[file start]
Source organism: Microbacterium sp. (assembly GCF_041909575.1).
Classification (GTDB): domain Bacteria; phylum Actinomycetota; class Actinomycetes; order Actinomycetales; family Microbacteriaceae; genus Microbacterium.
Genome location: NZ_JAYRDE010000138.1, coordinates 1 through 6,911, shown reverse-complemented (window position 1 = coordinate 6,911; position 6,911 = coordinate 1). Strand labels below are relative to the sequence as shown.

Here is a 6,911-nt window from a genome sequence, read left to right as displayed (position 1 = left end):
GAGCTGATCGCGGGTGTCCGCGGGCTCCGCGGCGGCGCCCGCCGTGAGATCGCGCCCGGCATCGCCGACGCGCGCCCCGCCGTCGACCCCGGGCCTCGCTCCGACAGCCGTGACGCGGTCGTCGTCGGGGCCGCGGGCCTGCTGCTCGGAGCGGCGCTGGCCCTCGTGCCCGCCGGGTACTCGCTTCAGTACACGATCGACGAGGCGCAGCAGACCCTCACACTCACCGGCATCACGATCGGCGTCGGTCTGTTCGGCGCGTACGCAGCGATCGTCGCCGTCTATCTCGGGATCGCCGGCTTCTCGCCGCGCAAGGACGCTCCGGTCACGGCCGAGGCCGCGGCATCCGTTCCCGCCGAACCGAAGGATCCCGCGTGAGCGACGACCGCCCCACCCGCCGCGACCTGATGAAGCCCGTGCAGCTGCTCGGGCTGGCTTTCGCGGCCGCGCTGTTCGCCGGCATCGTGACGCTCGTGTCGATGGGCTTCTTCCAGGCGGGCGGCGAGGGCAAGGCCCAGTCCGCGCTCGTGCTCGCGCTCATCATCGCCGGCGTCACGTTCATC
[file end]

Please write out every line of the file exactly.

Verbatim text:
Source organism: Microbacterium sp. (assembly GCF_041909575.1).
Classification (GTDB): domain Bacteria; phylum Actinomycetota; class Actinomycetes; order Actinomycetales; family Microbacteriaceae; genus Microbacterium.
Genome location: NZ_JAYRDE010000138.1, coordinates 1 through 6,911, shown reverse-complemented (window position 1 = coordinate 6,911; position 6,911 = coordinate 1). Strand labels below are relative to the sequence as shown.

Here is a 6,911-nt window from a genome sequence, read left to right as displayed (position 1 = left end):
GAGCTGATCGCGGGTGTCCGCGGGCTCCGCGGCGGCGCCCGCCGTGAGATCGCGCCCGGCATCGCCGACGCGCGCCCCGCCGTCGACCCCGGGCCTCGCTCCGACAGCCGTGACGCGGTCGTCGTCGGGGCCGCGGGCCTGCTGCTCGGAGCGGCGCTGGCCCTCGTGCCCGCCGGGTACTCGCTTCAGTACACGATCGACGAGGCGCAGCAGACCCTCACACTCACCGGCATCACGATCGGCGTCGGTCTGTTCGGCGCGTACGCAGCGATCGTCGCCGTCTATCTCGGGATCGCCGGCTTCTCGCCGCGCAAGGACGCTCCGGTCACGGCCGAGGCCGCGGCATCCGTTCCCGCCGAACCGAAGGATCCCGCGTGAGCGACGACCGCCCCACCCGCCGCGACCTGATGAAGCCCGTGCAGCTGCTCGGGCTGGCTTTCGCGGCCGCGCTGTTCGCCGGCATCGTGACGCTCGTGTCGATGGGCTTCTTCCAGGCGGGCGGCGAGGGCAAGGCCCAGTCCGCGCTCGTGCTCGCGCTCATCATCGCCGGCGTCACGTTCATC